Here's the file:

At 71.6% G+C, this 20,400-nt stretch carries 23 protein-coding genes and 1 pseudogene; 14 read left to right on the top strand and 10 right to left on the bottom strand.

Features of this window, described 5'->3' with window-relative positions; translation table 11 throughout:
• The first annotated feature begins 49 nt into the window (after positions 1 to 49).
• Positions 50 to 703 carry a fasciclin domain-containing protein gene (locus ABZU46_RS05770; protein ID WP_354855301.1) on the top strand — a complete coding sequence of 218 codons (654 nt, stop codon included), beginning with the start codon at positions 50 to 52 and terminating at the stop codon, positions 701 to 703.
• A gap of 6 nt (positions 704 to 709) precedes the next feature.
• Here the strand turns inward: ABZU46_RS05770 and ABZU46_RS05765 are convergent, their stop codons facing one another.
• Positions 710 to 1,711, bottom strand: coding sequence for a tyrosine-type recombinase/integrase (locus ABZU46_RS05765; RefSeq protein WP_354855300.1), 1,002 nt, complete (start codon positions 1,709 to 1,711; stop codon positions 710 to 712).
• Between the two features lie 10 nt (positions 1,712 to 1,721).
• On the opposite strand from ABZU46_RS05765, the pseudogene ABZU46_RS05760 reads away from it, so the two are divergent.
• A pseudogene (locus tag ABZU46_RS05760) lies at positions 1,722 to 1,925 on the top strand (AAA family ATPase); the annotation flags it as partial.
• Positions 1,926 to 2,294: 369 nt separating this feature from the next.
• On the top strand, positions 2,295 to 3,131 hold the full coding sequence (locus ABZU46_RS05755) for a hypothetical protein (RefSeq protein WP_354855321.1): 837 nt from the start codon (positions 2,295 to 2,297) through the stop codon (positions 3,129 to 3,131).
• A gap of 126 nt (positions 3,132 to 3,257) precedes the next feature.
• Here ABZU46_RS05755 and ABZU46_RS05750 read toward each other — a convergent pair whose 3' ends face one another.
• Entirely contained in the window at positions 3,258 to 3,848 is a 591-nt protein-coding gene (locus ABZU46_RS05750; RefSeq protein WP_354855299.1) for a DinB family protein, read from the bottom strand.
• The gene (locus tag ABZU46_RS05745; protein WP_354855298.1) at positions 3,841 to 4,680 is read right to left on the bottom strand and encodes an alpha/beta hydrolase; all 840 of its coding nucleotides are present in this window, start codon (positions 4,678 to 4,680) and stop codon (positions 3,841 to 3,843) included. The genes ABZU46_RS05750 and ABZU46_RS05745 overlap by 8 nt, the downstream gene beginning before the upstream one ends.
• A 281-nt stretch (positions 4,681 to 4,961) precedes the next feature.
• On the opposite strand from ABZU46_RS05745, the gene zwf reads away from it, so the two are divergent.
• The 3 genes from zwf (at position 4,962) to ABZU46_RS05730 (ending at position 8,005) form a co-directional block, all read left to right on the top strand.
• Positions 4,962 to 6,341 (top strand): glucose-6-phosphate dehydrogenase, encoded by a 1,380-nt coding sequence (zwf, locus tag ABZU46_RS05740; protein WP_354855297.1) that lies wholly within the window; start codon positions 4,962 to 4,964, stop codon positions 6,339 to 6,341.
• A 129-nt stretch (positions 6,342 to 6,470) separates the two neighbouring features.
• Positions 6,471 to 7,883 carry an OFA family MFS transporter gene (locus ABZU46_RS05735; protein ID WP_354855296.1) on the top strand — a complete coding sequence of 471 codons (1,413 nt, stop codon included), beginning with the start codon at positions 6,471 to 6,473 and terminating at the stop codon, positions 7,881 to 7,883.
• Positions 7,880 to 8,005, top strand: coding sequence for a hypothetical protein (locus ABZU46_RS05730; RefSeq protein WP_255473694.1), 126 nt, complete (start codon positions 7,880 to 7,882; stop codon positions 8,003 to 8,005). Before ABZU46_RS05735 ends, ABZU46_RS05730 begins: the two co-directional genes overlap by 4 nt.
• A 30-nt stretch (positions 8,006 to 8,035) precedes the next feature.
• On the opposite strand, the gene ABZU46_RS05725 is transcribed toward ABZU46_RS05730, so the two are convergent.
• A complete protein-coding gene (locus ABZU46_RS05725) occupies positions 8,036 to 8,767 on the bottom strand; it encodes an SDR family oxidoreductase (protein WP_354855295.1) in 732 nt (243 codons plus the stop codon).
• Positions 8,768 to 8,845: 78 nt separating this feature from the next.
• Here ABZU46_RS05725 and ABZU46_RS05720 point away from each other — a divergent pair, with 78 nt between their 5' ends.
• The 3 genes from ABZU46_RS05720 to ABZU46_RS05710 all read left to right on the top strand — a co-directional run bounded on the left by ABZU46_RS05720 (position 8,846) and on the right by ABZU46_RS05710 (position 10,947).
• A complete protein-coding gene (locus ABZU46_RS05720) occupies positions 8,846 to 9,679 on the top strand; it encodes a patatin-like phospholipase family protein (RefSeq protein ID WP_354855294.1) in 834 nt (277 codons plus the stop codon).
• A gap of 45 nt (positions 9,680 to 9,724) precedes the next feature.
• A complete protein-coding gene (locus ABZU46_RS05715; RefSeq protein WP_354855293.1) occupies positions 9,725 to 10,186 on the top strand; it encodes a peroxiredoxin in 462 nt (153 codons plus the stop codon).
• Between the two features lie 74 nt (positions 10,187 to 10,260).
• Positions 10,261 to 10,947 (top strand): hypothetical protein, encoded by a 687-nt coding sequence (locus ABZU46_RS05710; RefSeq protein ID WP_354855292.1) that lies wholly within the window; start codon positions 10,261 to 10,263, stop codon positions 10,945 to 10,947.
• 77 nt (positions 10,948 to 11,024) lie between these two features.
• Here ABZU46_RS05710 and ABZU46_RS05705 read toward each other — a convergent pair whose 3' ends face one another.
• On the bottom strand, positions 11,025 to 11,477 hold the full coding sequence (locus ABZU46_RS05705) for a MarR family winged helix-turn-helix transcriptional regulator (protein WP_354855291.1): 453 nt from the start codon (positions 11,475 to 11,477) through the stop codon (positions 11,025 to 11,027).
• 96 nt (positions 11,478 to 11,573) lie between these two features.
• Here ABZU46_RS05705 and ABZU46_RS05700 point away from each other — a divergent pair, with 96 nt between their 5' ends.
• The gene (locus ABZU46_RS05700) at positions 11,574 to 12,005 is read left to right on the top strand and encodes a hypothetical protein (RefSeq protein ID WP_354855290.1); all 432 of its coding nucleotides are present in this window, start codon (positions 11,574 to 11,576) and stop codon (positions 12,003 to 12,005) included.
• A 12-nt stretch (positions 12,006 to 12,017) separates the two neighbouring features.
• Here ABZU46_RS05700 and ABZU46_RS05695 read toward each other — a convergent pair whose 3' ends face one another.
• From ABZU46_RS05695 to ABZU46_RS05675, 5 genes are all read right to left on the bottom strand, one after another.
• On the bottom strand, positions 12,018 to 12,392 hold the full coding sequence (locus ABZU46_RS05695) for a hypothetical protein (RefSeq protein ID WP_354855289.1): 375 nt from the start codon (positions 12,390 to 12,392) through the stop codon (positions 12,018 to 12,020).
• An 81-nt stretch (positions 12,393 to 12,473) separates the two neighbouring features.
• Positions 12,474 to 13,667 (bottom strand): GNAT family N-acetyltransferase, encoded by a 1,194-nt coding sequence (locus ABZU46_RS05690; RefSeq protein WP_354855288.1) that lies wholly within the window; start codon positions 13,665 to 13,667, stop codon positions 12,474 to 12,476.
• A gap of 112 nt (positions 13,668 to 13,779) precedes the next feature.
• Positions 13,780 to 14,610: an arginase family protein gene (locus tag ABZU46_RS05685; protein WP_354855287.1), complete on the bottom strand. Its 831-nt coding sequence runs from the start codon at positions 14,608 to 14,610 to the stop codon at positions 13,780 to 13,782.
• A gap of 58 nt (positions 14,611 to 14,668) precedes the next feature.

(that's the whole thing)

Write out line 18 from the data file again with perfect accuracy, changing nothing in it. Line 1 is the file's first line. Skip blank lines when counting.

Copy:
• On the opposite strand from ABZU46_RS05745, the gene zwf reads away from it, so the two are divergent.